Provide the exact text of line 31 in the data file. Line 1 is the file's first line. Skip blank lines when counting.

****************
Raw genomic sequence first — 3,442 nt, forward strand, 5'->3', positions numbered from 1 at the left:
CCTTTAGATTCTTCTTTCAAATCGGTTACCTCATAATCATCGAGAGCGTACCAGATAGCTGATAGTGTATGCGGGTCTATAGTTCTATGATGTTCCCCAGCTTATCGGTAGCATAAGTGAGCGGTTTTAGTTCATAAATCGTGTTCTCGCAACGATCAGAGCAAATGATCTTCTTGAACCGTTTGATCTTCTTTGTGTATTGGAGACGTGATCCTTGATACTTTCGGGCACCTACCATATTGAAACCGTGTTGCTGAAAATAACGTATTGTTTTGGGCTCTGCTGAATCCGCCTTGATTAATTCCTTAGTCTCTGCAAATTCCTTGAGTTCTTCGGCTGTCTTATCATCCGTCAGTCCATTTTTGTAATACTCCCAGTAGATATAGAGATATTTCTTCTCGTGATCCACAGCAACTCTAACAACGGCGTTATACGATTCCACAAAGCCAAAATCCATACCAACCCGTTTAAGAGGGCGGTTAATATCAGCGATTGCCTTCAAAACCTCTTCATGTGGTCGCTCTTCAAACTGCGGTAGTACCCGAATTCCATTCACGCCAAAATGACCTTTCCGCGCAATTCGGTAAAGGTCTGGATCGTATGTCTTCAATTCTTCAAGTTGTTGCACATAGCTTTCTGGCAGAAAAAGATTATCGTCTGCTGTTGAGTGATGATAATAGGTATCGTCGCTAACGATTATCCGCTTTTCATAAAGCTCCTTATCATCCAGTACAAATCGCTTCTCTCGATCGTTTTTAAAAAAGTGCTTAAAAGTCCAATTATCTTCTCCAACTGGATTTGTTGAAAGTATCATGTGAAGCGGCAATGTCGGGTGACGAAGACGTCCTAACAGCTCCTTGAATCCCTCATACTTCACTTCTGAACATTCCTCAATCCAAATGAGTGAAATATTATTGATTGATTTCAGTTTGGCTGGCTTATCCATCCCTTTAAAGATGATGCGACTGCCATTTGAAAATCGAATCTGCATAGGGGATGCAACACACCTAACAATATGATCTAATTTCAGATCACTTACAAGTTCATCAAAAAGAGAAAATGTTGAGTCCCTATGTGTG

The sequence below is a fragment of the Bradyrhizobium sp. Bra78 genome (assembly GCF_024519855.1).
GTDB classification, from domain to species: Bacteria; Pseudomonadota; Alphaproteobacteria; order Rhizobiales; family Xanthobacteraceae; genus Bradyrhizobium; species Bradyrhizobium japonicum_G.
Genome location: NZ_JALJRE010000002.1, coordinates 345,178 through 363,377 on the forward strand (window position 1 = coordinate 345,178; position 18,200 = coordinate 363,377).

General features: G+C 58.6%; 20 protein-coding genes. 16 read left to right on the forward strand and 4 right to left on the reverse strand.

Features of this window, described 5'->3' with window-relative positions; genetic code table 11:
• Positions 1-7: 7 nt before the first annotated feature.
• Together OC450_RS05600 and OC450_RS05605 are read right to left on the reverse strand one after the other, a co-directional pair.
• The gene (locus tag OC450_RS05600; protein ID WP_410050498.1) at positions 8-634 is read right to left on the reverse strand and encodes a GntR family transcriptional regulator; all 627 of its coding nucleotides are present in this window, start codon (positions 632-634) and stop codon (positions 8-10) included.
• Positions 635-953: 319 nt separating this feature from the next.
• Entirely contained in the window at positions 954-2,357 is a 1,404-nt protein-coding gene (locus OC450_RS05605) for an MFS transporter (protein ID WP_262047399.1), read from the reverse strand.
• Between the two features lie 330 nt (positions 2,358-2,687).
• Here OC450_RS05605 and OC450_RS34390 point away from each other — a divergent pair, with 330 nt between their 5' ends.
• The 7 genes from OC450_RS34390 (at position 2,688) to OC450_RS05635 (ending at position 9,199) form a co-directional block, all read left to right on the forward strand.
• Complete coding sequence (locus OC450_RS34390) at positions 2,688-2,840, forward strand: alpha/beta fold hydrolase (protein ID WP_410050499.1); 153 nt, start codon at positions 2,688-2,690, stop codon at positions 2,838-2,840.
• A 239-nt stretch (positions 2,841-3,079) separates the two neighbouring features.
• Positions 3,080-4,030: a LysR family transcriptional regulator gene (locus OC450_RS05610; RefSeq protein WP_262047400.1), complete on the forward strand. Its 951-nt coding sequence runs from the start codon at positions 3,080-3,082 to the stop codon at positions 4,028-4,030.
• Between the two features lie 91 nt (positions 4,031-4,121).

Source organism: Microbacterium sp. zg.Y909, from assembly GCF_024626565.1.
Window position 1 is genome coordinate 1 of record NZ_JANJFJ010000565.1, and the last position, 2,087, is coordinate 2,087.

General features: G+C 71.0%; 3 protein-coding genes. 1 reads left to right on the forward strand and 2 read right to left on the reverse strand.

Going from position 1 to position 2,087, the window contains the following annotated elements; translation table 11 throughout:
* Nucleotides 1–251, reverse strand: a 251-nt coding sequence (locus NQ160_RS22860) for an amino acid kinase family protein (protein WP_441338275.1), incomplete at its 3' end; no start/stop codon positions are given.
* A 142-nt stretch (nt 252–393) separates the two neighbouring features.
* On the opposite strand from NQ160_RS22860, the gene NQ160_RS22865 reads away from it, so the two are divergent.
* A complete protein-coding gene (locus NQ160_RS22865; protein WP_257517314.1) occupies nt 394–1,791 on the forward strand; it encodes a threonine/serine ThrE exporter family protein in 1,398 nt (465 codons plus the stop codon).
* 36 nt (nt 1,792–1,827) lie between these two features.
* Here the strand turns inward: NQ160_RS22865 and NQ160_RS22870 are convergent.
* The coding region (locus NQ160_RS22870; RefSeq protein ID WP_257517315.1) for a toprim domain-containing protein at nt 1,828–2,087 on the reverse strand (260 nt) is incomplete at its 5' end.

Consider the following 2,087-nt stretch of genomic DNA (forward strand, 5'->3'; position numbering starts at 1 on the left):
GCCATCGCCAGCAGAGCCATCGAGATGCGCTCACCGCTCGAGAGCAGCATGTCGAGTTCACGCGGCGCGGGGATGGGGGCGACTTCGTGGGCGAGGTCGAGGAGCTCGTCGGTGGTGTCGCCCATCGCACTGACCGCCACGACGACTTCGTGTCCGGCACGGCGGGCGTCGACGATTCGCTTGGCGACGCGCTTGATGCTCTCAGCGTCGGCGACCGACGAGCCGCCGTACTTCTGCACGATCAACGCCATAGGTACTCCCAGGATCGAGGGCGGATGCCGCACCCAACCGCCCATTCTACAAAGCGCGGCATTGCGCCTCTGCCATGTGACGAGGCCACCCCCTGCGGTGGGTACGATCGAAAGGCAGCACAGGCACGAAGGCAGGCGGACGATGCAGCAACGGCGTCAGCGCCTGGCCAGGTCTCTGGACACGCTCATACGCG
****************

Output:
Consider the following 2,087-nt stretch of genomic DNA (forward strand, 5'->3'; position numbering starts at 1 on the left):